My first account with YouOS, a MIT project on the future of OS being web-based was about 6 months back. I signed for curiosity and forgot about it quite soon. The OS an alpha build has various apps such as a text editor, RSS reader, email client, lots of other community developed apps. The support seems interesting and everyone is welcome to write apps for it.
I recently revisited the concept and had to set up a new account (forgot old username/password) and decided to explore further and bring you a few shots. Applications:
Changing wallpaper (right-click on YouOS desktop):
The main advantages:
1. They are cheaper (annual subscription fee) than buying a stand alone for your PC software
2. You can access your desktop, apps and files from any where in the world as long as there is access to the Internet.
The main disadvantages:
1. If the web server is down, you are out!
2. The web-based app may not be as fast or as robust as your desktop app
If you really want to view the YouOS as proper desktop than you need to use the -k IE switch, a tip submitted by a user at the YouOS blog:
1. Right-click your desktop and Select New. Select Shortcut and click it.
2. Enter in the Location Field C:\Program Files\Internet Explorer\IEXPLORE.EXE -k http://www.youos.com/ and click Next.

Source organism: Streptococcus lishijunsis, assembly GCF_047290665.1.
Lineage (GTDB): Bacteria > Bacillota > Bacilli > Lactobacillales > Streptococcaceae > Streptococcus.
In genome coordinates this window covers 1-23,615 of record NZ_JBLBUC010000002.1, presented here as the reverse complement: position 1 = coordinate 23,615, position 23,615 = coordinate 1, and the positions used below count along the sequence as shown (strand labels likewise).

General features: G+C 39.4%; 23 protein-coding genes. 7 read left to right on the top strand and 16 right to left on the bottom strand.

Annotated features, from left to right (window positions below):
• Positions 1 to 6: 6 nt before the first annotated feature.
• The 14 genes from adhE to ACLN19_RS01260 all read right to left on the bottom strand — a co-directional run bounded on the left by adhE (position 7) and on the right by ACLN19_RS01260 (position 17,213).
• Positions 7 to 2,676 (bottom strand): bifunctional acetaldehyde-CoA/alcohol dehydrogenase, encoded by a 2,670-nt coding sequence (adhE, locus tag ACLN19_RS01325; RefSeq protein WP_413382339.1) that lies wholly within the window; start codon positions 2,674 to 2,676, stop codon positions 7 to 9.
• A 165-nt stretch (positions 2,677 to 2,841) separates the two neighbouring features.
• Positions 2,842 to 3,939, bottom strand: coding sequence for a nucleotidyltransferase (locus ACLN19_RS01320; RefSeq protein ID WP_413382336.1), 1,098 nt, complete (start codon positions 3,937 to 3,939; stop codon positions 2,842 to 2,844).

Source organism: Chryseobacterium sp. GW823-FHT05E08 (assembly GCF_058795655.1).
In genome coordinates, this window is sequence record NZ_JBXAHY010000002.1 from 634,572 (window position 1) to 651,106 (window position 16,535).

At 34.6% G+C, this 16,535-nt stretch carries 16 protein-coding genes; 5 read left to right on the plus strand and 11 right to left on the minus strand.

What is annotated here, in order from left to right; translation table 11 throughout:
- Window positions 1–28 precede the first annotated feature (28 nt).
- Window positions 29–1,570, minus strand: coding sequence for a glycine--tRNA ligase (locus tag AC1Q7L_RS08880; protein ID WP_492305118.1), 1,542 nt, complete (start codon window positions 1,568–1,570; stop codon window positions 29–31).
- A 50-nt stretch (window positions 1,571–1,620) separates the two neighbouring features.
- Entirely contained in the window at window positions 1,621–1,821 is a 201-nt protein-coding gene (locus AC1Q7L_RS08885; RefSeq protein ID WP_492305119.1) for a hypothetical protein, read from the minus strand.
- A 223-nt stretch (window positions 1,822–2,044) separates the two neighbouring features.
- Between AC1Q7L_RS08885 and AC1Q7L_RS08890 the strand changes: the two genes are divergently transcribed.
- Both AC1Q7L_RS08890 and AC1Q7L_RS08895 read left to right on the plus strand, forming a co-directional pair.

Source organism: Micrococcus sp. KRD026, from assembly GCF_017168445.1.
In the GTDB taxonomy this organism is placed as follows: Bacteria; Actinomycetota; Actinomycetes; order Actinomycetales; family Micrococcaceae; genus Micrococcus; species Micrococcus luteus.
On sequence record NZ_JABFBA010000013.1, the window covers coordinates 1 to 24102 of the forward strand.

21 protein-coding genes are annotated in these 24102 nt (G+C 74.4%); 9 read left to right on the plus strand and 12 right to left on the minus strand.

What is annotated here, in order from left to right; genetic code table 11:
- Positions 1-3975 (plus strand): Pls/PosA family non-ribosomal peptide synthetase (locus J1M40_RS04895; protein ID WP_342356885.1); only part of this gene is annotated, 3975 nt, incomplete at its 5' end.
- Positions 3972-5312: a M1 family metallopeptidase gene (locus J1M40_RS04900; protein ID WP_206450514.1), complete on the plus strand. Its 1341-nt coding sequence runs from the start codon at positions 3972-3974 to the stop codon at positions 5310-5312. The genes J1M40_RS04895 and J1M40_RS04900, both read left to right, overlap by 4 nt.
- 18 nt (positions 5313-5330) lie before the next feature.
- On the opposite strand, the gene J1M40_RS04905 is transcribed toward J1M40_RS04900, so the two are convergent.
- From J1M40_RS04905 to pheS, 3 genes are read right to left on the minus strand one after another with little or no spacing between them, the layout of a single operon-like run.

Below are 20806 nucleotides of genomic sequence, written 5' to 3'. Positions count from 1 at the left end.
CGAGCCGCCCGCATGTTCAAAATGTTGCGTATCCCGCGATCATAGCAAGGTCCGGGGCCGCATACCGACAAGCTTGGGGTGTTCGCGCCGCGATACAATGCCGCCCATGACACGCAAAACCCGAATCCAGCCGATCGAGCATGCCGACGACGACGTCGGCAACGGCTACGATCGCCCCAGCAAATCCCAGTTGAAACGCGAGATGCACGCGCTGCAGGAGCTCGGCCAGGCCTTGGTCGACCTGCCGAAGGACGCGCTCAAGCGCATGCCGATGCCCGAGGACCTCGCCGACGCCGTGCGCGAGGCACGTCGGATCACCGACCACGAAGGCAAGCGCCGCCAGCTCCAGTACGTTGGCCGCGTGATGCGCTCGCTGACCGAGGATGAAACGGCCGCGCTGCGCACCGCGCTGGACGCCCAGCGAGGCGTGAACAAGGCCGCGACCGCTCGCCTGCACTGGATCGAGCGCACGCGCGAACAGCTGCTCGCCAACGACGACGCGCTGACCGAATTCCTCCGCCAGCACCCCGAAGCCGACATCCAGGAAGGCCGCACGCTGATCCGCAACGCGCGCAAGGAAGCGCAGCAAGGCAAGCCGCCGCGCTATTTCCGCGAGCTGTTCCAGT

3. Give your shortcut a name and click Finish.
4. Double-click the shortcut and Internet Explorer will open as a kiosk screen.
The future being on the web, is a vision being shared by many especially Google which is developing various web based app and an MS Office alternative. There are already other web-based word processors and spreadsheets available to users now for a fee but none have been a run away success so far.
The future as some see it is having just a display, keyboard and mouse (unless these are obsolete too) with internet connection. You log-in to your desktop, the web server is your processor, your RAM and your hard disk. Your files, music, photos every thing on it. You buy and install apps online to your desktop/system.
Why? Well, to reduce system costs. You don’t have buy any motherboard, processor, RAM, hard disk, graphics cards, sound card, optical devices. Just sign-up with may be http://www.windowsonline.com or http://www.GoOS.com (Google OS may be?) or http://www.mylinux.com and pay an annual fee to get your OS and desktop.
But that still does not remove the concept of a local OS, there still has to be some kind of an OS that just runs the browser on your display, supports peripherals and networking standards for communication, and this could be embedded in an EEPROM inside the display.
No one’s going to dump their desktop for YouOS but it seems that the future is headed that way, or may be not. Time will tell.
But I do find the project interesting and fun, and if it catches up, you can at least boast that you were part of the early adopters.